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FAQs on Algal Filtration: Rationale/Use, Science

Related Articles: Algae Scrubber Input/Update by Bryan, How to make a simple Algae Turf Scrubber (ATS), By Simon Trippick, Nutrient Control and ExportMarine Set-Up, An Introduction to Reef Systems, Refugiums, Reef FiltrationMarine System PlumbingMarine Aquarium Set-UpMoving AquariumsMarine Biotope, Marine Landscaping

Related FAQs: Algal Filtration 1, Algal Filtration 2, FAQs on: Algal Filtration Algal Filter Design, Algal Filtration Lighting, Algal Filter Install, Algal Filter Operation/Maintenance, Algae Filters as Food Sources, Algal Turf Scrubbers (ATS) Filters, Algal Filter Troubles/Fixes, & Mud/Algal Filtration, Refugium Substrates/DSBs, Reef Set-Up, Reef Set-Up 2, Reef Set-Up 3, Reef Set-Up 4, Reef Set-Up 5, Reef Maintenance, Sumps/Filters, Sumps/Filters 2, Marine System PlumbingMarine Aquarium Set-UpLive RockLive Sand, Fish-Only Marine Set-ups, Fish-Only Marine Systems 2, FOWLR/Fish and Invertebrate Systems, Reef Systems, Coldwater Systems, Small Systems, Large SystemsBest Marine Set-Up FAQs 1, Best FAQs 2, Marine Set-Up 1

Useful adjuncts to otherwise well-thought out, set-up and maintained systems; algal filters have their uses and drawbacks

Algae Scrubber Questions       4/20/16
I have a challenging maintenance tank because the co2 levels in the building get extremely high in this waiting room.
<Yikes; not good for people either>
The pH drops significantly during weekdays down to 7.9 (dropped to 7.6
before adding soda lime reactor
to skimmer), and then climbs up to about 8.3 in the middle of the night where it will swing back down the next day. On the weekends when they don't have clients it stays at 8.3. After adding
soda lime and reasonably stabilizing pH it seems like corals were at least able to open up. Before they would open for a day or two and then shut down. However, now I'm getting dinoflagellates which I thought at first was related to a Lysol spray they were using. After discontinuing the Lysol spray the algae changed its form a little bit but still persists and I've seen some unusual loss of invertebrate life. I've not been able to read any nitrates or phosphates in the water and calcium and alkalinity are very stable (alk at about 8dkh maintained by soda ash). I've tried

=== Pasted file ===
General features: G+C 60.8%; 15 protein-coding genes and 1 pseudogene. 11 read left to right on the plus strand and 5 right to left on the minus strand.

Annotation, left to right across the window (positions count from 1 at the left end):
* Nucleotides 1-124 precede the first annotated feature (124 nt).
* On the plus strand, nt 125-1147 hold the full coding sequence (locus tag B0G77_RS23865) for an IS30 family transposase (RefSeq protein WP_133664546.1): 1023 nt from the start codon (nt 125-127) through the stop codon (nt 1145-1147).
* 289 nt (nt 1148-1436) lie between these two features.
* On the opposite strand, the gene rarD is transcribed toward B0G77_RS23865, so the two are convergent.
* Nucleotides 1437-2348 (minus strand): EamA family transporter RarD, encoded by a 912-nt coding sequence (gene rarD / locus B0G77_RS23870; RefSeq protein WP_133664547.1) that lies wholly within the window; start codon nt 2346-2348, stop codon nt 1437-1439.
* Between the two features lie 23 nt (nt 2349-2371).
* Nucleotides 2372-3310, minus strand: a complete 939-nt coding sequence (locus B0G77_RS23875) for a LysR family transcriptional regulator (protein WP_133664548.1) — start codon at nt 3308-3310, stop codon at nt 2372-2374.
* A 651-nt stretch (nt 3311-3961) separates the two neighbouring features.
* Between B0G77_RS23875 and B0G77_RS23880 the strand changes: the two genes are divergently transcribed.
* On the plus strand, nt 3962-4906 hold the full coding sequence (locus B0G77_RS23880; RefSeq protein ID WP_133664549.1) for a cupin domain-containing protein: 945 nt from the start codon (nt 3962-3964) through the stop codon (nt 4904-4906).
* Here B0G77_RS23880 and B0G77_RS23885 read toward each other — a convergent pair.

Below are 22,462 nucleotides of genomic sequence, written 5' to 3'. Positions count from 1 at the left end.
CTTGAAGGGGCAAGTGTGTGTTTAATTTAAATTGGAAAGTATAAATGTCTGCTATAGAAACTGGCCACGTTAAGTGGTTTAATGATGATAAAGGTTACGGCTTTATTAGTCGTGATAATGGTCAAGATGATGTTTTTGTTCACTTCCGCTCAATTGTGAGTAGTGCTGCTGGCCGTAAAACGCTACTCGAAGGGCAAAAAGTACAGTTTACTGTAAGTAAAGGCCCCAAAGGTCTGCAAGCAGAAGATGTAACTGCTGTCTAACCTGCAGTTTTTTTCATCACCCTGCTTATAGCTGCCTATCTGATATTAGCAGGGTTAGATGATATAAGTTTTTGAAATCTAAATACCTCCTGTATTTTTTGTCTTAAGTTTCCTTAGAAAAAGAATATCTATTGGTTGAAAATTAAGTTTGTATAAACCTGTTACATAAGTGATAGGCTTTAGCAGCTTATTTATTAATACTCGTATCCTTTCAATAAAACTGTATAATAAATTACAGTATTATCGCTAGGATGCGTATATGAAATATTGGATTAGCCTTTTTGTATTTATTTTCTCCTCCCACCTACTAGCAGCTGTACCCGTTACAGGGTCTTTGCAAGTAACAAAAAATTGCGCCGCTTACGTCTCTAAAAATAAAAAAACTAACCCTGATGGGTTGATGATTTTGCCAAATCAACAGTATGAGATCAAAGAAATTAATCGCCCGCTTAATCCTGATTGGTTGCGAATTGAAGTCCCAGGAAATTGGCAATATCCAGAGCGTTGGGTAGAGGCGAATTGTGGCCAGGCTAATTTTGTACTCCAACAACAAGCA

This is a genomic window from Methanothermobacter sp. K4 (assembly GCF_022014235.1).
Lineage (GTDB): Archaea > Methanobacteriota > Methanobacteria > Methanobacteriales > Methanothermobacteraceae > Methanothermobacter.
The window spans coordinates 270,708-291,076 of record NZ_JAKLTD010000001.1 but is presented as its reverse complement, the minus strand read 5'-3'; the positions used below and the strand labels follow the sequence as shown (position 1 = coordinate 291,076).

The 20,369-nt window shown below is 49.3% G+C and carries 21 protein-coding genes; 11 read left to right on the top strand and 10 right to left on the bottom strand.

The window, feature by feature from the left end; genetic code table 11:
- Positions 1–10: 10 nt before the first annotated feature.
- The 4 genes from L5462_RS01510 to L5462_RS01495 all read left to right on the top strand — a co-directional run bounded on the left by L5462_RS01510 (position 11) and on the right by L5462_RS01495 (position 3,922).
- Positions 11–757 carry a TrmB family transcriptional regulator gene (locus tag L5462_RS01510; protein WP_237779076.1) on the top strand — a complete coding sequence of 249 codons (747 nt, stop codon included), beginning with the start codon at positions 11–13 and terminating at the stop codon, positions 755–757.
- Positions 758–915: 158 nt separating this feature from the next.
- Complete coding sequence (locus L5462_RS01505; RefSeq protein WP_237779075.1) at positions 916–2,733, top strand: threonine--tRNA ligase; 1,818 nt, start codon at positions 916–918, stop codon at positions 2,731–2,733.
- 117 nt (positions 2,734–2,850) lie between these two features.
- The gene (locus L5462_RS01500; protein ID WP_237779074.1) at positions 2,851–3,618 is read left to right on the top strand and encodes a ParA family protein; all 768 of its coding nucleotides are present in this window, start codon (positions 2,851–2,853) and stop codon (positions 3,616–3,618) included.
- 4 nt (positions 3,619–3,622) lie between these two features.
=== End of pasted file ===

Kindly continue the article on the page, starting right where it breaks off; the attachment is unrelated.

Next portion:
Kalkwasser for maintaining those and helping with the ph but it just barely keeps up with demand with few corals in the tank so I don't think it's the right solution long term as the tank gets filled.
Its about 1.5 years old now, but lightly stocked due to tank stability issues I want to get resolved. That was a lot of background for my main question which is in regards to adding an algae scrubber. I don't have room in the stand for a refugium,
<Rats! This IS what I'd add... with a reverse daylight photoperiod and macro-algae... THIS would solve the vacillating pH issue, and likely the noisome algae as well
but I've been thinking to fight these Dinos I need to get that ph even more stabilized by utilizing some plants.
<Ah yes>
I've been looking at an upflow scrubber from Santa Monica but its not in the clients budget. If I was more confident it would do what I want I could probably get them to go for it. Do you think it will have the desired effect?
<Might help; worth trying... But I want you to consider a good hang on the back refugium (of size)... perhaps one of the CPR units:
I'm confident the scrubber will scrub co2 but I'm not confident that the exchange with the air won't render the effort insignificant; and that essentially I will be creating o2 in the tank, only to clean the air in the room which seems like a daunting task for a little scrubber. I'd love an opinion, or any ideas on how I might test the theory before pushing the
Matt J
<Either one I'd try. Bob Fenner>